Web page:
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Impact of FDG-PET/CT Reconstruction Parameters On PET Variability and Treatment Response Assessment

L Rankine

L Rankine1*, J Wilson2, J Bowsher3, D Brizel3, F Yin3, T Turkington4, S Das3, (1) Medical Physics Graduate Program, Duke University, Durham, NC, (2) Clinical Imaging Physics Group, Duke University Medical Center, Durham, NC, (3) Department of Radiation Oncology, Duke University Medical Center, Durham, NC, (4) Department of Radiology, Duke University Medical Center, Durham, NC

SU-E-J-200 Sunday 3:00PM - 6:00PM Room: Exhibit Hall

Purpose: To examine the effect of PET image reconstruction parameters on baseline and early-treatment FDG-PET/CT quantitative imaging. Early-treatment changes in tumor metabolism in primary tumor and nodes can potentially determine if the patient is responding to therapy, but this assessment can change based on the reconstruction parameters. We investigate the effect of the following reconstruction parameters: number of Ordered-Subset-Expectation-Maximization (OSEM) iterations, post-reconstruction smoothing, and quantitative metrics (SUV-max, SUV-mean, SUV-peak).

Methods: 11 patients on an IRB-approved study underwent 2 baseline PET scans (mean-separation=11 days) prior to chemoradiotherapy (70Gy,2Gy/fraction). An intra-treatment PET scan was performed early in the course of therapy (10-20Gy,mean=14Gy). The images were reconstructed with varying OSEM iterations (1-12) and Gaussian filtering (1-7mm). For each combination of iterations and smoothing, Bland-Altman analysis was applied to quantitative metrics (SUV-max, SUV-mean, SUV-peak) from the baseline scans to evaluate metabolic variability (repeatability=1.96σ). The number and extent of early treatment changes that were significant, i.e. exceeding repeatability, was assessed.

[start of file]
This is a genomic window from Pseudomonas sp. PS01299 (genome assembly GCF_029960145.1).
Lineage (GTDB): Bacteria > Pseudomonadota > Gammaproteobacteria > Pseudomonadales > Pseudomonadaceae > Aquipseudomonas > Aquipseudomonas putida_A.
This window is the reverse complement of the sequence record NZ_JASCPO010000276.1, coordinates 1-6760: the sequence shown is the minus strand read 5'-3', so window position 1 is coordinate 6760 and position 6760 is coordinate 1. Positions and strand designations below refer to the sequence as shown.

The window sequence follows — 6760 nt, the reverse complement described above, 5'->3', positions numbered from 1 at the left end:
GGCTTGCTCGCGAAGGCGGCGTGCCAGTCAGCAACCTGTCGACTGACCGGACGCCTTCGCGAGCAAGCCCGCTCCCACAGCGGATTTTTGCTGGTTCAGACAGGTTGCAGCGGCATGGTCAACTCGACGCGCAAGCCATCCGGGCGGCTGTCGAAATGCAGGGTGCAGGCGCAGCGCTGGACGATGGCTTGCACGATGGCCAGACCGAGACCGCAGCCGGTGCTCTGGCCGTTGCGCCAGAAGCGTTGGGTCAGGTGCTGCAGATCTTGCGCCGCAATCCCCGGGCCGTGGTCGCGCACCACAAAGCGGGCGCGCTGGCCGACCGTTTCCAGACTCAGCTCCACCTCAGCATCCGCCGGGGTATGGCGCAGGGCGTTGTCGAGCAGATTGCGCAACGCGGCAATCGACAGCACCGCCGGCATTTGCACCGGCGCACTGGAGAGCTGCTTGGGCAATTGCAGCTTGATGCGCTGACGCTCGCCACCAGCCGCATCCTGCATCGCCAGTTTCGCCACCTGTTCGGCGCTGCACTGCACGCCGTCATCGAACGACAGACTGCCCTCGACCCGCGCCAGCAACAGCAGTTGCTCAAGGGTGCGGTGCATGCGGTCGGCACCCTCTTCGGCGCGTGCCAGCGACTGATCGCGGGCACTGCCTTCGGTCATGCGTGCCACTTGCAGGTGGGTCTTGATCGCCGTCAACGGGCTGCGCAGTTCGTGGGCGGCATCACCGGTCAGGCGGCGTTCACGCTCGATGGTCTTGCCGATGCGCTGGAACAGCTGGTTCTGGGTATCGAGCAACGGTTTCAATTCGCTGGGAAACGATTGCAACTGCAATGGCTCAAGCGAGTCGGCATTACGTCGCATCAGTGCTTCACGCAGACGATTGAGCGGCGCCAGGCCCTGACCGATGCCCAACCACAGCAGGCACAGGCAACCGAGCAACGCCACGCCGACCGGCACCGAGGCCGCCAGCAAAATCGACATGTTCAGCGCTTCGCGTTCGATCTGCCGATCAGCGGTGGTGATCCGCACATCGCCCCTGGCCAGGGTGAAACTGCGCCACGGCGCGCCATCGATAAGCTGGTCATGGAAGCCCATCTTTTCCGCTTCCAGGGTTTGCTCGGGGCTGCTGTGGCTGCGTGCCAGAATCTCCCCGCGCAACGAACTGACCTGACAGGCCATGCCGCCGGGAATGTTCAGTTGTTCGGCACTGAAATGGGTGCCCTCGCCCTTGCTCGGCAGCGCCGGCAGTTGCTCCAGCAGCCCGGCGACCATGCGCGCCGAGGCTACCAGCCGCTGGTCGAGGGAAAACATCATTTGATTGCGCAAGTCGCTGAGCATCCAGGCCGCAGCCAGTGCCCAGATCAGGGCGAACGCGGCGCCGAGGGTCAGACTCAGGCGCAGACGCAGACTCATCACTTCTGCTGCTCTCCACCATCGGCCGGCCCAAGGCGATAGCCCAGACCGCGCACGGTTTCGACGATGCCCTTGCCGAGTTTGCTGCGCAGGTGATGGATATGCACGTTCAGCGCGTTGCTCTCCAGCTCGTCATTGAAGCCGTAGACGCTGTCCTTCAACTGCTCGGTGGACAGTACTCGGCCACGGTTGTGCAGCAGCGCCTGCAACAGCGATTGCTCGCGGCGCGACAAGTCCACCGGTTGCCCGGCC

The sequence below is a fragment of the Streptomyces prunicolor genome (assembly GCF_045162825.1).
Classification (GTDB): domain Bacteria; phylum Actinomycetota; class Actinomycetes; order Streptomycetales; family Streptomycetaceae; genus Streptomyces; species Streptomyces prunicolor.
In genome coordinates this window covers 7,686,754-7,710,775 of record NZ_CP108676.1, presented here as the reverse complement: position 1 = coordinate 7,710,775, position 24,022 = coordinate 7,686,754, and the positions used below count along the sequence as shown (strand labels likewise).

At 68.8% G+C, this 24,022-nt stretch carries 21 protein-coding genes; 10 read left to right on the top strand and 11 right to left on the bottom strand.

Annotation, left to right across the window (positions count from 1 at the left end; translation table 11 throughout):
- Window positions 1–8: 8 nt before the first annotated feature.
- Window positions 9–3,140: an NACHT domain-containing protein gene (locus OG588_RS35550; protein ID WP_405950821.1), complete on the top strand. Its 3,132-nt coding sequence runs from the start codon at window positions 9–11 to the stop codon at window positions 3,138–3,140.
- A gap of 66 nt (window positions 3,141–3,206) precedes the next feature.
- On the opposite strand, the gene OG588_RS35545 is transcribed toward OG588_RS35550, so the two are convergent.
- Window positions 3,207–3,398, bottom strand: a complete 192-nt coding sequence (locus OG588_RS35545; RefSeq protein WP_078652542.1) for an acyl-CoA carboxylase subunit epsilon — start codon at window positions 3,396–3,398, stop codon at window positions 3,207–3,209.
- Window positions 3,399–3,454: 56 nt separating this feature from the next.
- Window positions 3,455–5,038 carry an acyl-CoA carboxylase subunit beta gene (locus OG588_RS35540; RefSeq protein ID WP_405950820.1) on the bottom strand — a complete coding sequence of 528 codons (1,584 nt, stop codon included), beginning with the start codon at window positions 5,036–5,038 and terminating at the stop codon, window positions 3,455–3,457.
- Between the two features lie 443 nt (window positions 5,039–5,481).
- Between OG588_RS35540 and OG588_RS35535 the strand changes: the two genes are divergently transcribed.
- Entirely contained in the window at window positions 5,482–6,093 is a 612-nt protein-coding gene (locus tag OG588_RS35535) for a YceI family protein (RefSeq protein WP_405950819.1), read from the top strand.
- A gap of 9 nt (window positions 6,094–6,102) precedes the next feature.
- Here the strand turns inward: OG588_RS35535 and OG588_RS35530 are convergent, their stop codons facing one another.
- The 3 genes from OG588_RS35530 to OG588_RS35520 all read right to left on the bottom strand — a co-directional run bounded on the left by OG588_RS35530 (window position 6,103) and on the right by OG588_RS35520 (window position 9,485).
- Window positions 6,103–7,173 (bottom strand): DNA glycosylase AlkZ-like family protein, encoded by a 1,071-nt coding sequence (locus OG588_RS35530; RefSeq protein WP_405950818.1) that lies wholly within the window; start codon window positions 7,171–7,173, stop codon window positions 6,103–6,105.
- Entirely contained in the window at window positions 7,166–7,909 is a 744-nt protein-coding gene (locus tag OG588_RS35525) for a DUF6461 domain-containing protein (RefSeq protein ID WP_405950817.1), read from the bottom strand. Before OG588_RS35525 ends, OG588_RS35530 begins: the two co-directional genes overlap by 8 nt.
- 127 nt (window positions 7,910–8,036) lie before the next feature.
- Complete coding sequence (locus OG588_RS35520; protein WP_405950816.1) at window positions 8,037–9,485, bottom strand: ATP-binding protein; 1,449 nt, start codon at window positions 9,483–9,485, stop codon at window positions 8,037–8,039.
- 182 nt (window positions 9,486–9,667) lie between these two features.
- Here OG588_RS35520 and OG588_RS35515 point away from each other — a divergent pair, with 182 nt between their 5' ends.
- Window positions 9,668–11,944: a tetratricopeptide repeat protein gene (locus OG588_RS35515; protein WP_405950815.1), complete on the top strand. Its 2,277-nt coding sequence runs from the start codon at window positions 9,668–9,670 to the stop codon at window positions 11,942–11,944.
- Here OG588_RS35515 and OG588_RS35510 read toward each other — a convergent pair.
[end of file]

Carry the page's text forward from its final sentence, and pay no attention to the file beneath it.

Results: Repeatability improved with increasing smoothing and decreasing iterations from SUV=3.9 (iterations=12,smoothing=1mm) to SUV=2.1 (iterations=1,smoothing=7mm). The average number of cases exceeding repeatability averaged over all metrics (SUV-max, SUV-mean, SUV-peak) and all structures (primary, nodes) improved with increasing smoothing and decreasing iterations from 3.3 cases (ΔSUV>repeatability=17%) for iterations=12 and smoothing=1mm to 3.9 cases (ΔSUV>repeatability=19%) for iterations=1 and smoothing=5.5mm. Smoothing beyond 5.5mm deteriorated results. Practically, several combinations provided comparable performance (low repeatability,high number/extent of intra-treatment cases exceeding repeatability): 1 iteration with 1-5.5 mm smoothing, 2 iterations with 2-5.5 mm smoothing, 4 iterations with 4-5.5 mm smoothing. In general, increasing iterations increased the lower limit of filter size required.

Conclusion: Images reconstructed for quantitative analysis may benefit from a low number of OSEM iterations (1-2). Some post-reconstruction smoothing was beneficial, however, oversmoothing for the sake of more qualitatively appealing images may prove detrimental to quantitative response assessment analysis.

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